Select a business structure

Establishing whether your business runs as a sole trader, partnership, company or trust is one of the earliest and most important decisions to make, as there can be transfer duty and other adverse consequences to changing a structure once it’s in place. Make sure you consult with your lawyer on this decision and choose a structure that will fulfil both the current and future needs of your business.

Sign a shareholders’ agreement

Often overlooked, this is a crucial step to minimise disputes that may arise in the running of your enterprise. Even companies with only two shareholders should still have a shareholders’ agreement prepared. It forces the partners to discuss and agree on how they will address the most likely eventualities that may arise, such as illness or a desire to resign, and provide an agreed process for buy-outs and transition arrangements.

Register your intellectual property

Protecting assets such as your business name, logo and any novel business idea from misuse by external companies is imperative. This can be done with formal IP registration via trademarks and patents, or in some cases with confidentiality agreements. It goes without saying that you should also check if anyone already owns or is operating under your proposed business name or logo.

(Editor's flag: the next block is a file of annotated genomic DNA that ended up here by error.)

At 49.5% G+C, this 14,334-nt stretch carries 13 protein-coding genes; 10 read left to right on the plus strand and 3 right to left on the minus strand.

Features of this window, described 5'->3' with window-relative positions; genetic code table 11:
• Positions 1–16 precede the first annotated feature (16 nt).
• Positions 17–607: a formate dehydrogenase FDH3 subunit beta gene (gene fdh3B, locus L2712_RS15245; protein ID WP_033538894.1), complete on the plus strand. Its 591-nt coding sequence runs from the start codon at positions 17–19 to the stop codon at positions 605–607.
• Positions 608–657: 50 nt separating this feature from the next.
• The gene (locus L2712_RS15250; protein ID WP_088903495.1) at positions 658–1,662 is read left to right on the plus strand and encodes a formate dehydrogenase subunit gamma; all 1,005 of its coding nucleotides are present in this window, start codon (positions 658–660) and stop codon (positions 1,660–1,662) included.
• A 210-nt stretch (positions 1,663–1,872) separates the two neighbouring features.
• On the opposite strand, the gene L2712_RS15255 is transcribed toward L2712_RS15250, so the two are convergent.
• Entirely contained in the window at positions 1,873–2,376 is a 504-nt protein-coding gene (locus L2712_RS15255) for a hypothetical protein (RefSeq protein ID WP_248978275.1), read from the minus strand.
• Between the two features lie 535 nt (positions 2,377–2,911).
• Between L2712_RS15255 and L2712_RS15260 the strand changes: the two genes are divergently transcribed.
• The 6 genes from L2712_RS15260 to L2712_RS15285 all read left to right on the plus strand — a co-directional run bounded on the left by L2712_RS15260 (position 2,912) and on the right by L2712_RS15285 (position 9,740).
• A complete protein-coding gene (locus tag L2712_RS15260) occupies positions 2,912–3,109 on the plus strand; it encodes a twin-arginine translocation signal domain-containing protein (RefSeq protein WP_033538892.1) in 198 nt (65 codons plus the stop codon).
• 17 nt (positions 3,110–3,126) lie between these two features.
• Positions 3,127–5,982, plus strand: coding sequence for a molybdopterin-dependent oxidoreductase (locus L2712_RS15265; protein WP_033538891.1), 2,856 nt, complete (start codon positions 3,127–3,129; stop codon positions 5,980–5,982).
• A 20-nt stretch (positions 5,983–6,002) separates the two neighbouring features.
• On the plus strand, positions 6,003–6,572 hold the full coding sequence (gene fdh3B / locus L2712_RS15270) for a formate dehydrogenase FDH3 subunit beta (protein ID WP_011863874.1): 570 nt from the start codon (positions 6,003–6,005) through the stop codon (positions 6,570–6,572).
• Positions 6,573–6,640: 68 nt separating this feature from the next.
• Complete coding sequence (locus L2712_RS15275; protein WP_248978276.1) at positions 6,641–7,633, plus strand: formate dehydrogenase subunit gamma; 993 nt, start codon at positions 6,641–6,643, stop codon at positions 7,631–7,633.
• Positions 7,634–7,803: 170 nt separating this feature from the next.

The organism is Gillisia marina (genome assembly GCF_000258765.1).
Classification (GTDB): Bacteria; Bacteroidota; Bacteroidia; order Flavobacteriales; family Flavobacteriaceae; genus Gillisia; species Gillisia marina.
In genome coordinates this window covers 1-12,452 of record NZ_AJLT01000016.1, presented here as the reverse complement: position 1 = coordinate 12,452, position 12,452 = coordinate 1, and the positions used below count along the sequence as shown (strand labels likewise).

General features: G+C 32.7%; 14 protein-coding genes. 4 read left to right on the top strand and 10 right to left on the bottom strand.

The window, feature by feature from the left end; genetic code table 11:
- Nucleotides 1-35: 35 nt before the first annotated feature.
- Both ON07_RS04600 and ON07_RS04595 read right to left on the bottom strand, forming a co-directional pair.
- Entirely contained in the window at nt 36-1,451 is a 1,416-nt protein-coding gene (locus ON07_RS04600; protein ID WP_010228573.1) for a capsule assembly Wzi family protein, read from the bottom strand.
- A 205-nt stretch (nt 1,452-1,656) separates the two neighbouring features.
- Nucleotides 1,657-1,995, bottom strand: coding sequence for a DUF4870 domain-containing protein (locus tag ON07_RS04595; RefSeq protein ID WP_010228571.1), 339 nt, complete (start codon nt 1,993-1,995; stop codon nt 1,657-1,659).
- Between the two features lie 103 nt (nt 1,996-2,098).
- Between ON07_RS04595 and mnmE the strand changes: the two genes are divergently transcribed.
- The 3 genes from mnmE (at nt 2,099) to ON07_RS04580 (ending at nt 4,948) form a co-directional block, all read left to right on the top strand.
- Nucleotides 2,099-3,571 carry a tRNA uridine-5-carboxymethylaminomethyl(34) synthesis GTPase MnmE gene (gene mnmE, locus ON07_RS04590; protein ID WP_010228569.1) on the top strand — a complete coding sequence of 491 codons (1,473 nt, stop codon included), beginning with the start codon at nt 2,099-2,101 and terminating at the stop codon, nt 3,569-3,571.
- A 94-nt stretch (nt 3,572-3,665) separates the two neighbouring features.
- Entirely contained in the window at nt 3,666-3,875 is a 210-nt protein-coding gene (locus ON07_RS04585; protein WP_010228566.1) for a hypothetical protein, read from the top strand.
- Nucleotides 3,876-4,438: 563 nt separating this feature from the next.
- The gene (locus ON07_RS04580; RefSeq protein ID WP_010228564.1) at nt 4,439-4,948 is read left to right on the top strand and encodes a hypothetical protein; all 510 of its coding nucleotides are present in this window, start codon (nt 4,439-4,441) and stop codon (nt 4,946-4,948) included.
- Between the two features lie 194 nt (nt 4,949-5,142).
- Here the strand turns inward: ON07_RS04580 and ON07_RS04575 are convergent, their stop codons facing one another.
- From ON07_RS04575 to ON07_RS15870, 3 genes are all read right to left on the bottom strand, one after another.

Ensure your licences and policies are in place

Obtaining the necessary licences and permits, as well as implementing privacy and workplace health and safety policies, will prevent costly litigation down the line. It is important to check what your legal obligations are as they often depend on the business you are conducting. See your lawyer to put in place all the necessary licenses, permits and policies before you commence trading.

Choose how to finance your business

Traditional bank loans, venture capital, outside investments and sales of shares can be confusing without appropriate legal advice. Keep in mind that the sale of shares in companies requires certain procedures to be followed, so be sure to seek legal advice before making offers of shares including to family and friends. If you are considering crowdfunding, note that crowdfunding equity is now regulated, and certain procedures need to be followed.